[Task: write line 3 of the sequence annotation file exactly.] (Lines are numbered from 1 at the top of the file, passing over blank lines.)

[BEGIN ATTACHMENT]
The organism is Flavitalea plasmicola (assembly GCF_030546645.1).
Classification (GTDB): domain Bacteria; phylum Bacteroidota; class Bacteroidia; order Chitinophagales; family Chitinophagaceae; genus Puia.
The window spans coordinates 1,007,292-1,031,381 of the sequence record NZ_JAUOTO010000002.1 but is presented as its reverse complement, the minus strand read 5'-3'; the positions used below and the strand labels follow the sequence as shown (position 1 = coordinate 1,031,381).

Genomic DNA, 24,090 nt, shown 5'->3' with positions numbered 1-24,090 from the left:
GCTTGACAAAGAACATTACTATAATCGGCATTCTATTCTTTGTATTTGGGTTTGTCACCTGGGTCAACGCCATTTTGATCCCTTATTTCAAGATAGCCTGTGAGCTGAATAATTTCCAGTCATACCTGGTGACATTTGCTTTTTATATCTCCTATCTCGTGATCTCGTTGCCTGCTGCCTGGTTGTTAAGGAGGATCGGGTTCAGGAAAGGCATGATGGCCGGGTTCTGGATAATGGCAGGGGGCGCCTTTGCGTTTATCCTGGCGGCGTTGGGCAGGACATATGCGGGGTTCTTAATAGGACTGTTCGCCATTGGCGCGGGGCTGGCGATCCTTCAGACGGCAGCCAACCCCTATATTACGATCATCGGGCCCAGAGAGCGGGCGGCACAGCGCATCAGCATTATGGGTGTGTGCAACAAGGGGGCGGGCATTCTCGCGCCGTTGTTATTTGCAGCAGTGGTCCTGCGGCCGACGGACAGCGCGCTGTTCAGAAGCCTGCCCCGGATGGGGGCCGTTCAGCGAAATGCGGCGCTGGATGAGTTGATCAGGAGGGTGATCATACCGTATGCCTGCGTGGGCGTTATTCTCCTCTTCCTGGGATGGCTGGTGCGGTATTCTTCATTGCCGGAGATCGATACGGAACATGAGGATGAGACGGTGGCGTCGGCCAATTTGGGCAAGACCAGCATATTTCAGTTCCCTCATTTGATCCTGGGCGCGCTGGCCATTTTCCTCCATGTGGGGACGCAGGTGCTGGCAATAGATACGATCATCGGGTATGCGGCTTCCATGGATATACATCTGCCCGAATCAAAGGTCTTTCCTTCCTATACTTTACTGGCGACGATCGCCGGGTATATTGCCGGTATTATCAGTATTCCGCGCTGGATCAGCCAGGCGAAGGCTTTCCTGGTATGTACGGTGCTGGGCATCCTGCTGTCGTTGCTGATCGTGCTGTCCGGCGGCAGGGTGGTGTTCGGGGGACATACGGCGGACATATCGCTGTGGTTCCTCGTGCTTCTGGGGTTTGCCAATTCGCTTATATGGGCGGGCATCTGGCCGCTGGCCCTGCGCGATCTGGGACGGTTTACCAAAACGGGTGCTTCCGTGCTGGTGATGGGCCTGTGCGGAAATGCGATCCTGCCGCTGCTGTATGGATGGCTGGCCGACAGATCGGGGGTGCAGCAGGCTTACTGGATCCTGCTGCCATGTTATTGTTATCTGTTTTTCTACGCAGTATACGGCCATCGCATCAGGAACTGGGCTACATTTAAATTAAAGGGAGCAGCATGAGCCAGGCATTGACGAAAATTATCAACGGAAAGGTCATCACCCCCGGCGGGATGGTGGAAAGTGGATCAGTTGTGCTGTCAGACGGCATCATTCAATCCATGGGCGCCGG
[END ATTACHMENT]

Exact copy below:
The window spans coordinates 1,007,292-1,031,381 of the sequence record NZ_JAUOTO010000002.1 but is presented as its reverse complement, the minus strand read 5'-3'; the positions used below and the strand labels follow the sequence as shown (position 1 = coordinate 1,031,381).